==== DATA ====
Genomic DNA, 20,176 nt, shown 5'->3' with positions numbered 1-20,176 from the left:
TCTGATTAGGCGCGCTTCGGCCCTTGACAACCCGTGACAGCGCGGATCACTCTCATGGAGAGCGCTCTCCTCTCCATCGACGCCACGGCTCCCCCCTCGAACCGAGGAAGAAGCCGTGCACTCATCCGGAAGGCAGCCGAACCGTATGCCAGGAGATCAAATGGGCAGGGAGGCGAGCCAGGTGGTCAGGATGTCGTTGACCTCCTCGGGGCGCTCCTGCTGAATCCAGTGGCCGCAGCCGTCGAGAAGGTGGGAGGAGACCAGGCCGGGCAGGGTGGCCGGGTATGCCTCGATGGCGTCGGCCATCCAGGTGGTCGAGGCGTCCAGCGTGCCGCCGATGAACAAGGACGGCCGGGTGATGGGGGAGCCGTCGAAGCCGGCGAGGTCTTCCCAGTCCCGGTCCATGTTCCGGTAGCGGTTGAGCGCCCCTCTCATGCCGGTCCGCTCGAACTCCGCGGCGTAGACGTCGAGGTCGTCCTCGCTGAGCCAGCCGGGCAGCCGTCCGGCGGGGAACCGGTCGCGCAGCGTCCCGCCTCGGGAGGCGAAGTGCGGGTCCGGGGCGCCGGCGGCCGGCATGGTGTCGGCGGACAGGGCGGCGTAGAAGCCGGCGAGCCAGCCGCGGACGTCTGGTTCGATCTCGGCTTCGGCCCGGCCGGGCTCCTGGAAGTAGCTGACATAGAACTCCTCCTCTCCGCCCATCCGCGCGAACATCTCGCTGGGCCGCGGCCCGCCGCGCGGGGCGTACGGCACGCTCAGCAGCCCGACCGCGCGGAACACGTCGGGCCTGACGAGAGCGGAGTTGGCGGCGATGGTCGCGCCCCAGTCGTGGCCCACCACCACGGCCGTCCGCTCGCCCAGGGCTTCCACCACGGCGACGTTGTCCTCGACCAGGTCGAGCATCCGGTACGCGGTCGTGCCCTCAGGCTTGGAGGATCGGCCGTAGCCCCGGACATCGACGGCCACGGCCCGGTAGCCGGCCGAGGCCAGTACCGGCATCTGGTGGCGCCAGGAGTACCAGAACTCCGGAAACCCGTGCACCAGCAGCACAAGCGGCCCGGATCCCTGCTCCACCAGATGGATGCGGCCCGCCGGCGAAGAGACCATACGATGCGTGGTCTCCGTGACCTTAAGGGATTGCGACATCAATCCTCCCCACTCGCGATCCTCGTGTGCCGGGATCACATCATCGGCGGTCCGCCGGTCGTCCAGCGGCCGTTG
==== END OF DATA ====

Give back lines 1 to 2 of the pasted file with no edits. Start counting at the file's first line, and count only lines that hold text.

Genomic DNA, 20,176 nt, shown 5'->3' with positions numbered 1-20,176 from the left:
TCTGATTAGGCGCGCTTCGGCCCTTGACAACCCGTGACAGCGCGGATCACTCTCATGGAGAGCGCTCTCCTCTCCATCGACGCCACGGCTCCCCCCTCGAACCGAGGAAGAAGCCGTGCACTCATCCGGAAGGCAGCCGAACCGTATGCCAGGAGATCAAATGGGCAGGGAGGCGAGCCAGGTGGTCAGGATGTCGTTGACCTCCTCGGGGCGCTCCTGCTGAATCCAGTGGCCGCAGCCGTCGAGAAGGTGGGAGGAGACCAGGCCGGGCAGGGTGGCCGGGTATGCCTCGATGGCGTCGGCCATCCAGGTGGTCGAGGCGTCCAGCGTGCCGCCGATGAACAAGGACGGCCGGGTGATGGGGGAGCCGTCGAAGCCGGCGAGGTCTTCCCAGTCCCGGTCCATGTTCCGGTAGCGGTTGAGCGCCCCTCTCATGCCGGTCCGCTCGAACTCCGCGGCGTAGACGTCGAGGTCGTCCTCGCTGAGCCAGCCGGGCAGCCGTCCGGCGGGGAACCGGTCGCGCAGCGTCCCGCCTCGGGAGGCGAAGTGCGGGTCCGGGGCGCCGGCGGCCGGCATGGTGTCGGCGGACAGGGCGGCGTAGAAGCCGGCGAGCCAGCCGCGGACGTCTGGTTCGATCTCGGCTTCGGCCCGGCCGGGCTCCTGGAAGTAGCTGACATAGAACTCCTCCTCTCCGCCCATCCGCGCGAACATCTCGCTGGGCCGCGGCCCGCCGCGCGGGGCGTACGGCACGCTCAGCAGCCCGACCGCGCGGAACACGTCGGGCCTGACGAGAGCGGAGTTGGCGGCGATGGTCGCGCCCCAGTCGTGGCCCACCACCACGGCCGTCCGCTCGCCCAGGGCTTCCACCACGGCGACGTTGTCCTCGACCAGGTCGAGCATCCGGTACGCGGTCGTGCCCTCAGGCTTGGAGGATCGGCCGTAGCCCCGGACATCGACGGCCACGGCCCGGTAGCCGGCCGAGGCCAGTACCGGCATCTGGTGGCGCCAGGAGTACCAGAACTCCGGAAACCCGTGCACCAGCAGCACAAGCGGCCCGGATCCCTGCTCCACCAGATGGATGCGGCCCGCCGGCGAAGAGACCATACGATGCGTGGTCTCCGTGACCTTAAGGGATTGCGACATCAATCCTCCCCACTCGCGATCCTCGTGTGCCGGGATCACATCATCGGCGGTCCGCCGGTCGTCCAGCGGCCGTTG